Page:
Subjects: Foreign Interference Laws
SABRA LANE: Joining us now to discuss the foreign interference laws is the Federal Attorney-General, Christian Porter. Welcome back to AM.
ATTORNEY-GENERAL: Thank you, Sabra.
SABRA LANE: You've got a bipartisan deal on this now and you're also offering big changes on companion legislation regarding a new foreign register of agents and you want the laws passed in time for the five by-elections next month. Why the haste?
ATTORNEY-GENERAL: Well, it's not about- these laws are not about any specific country and they're not about any specific democratic event or process. They're about protecting Australia's democratic processes and events - and all of them from any threats that might be exist or emerge.
So, I would say though that these laws are overdue. They are very important and they are long overdue and what we've seen - and I give great thanks and congratulations to the committee and particularly the Labor members of the committee, Anthony Byrne and Mark Dreyfus in working with me and my office and with the Liberal Members of the committee to ensure a bipartisan approach in the first of these Bills. But they are meant to work in tandem, and we would very much like to see them pass in tandem.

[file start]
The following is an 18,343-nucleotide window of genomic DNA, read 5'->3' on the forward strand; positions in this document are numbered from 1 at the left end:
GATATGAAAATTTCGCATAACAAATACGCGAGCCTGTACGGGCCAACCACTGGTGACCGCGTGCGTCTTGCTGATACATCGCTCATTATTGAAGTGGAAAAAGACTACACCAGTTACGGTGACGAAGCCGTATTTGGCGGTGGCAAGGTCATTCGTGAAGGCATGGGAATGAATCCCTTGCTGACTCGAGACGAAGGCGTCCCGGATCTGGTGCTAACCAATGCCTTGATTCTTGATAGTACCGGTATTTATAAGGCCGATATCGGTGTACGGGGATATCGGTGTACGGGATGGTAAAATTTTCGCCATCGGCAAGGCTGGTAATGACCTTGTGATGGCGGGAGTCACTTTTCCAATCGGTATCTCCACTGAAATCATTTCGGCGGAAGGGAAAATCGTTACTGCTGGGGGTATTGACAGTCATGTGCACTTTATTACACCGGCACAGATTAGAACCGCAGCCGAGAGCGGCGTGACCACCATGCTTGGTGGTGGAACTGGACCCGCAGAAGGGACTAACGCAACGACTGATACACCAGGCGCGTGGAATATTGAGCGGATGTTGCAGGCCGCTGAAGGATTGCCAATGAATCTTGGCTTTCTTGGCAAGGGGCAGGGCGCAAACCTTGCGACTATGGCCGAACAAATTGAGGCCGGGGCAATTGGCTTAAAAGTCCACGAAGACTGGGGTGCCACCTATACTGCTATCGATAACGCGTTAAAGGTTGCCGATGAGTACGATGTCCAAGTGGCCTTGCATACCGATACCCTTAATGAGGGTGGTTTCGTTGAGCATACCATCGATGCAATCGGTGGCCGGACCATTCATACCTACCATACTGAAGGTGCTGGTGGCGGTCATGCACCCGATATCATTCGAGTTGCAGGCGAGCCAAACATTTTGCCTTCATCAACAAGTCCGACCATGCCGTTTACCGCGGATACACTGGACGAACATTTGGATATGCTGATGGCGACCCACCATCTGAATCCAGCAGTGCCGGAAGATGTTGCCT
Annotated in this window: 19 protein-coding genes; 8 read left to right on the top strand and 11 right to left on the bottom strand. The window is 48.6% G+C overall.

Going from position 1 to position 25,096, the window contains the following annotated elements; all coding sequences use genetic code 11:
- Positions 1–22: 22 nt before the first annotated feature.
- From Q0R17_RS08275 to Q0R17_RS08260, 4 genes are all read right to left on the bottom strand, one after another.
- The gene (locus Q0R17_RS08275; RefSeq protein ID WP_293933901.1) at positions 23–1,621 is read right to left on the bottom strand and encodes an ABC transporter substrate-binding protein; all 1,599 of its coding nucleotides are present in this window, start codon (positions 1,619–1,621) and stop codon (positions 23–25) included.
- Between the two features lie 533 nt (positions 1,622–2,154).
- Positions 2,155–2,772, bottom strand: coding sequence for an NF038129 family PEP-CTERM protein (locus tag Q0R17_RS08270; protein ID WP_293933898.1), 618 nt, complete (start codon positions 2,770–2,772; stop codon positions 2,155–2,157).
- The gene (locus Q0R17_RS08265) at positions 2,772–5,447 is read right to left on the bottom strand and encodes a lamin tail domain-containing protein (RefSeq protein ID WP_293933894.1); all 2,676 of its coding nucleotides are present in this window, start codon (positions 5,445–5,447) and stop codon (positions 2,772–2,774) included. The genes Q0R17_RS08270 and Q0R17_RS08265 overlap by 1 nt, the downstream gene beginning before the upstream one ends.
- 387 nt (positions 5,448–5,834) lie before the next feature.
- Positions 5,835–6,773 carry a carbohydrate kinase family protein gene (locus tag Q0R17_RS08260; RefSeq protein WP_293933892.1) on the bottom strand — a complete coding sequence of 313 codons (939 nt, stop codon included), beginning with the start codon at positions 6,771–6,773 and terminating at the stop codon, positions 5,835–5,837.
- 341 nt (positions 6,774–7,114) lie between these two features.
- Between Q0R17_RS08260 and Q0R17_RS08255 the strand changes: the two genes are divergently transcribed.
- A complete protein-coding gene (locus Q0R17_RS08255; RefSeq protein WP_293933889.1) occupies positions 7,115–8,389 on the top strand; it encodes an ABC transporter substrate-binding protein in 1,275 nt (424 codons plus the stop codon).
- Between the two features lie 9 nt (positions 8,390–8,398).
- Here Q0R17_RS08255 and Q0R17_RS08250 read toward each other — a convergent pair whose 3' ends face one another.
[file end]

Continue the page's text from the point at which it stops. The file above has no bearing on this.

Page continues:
SABRA LANE: What's the nature of the threat that you're alluding to - is it meddling with the mechanics of the vote or influencing voters or the use of influence in the people who are actually nominated as candidates?
ATTORNEY-GENERAL: Well I don't think I can put it any better in terms of describing the threat environment than Duncan Lewis, the Director-General of ASIO, has put it and he has said that – I'll just use his words; ‘This is not a theoretical proposition – the reality is that acts of espionage and foreign interference are occurring against Australian interests both in Australia and overseas, foreign actors from a range of countries are seeking to access privileged and/or classified information on our alliances, our partnerships, our position on international, diplomatic, economic and military issues, on our energy, on our mineral resources, on our innovations in science and technology.’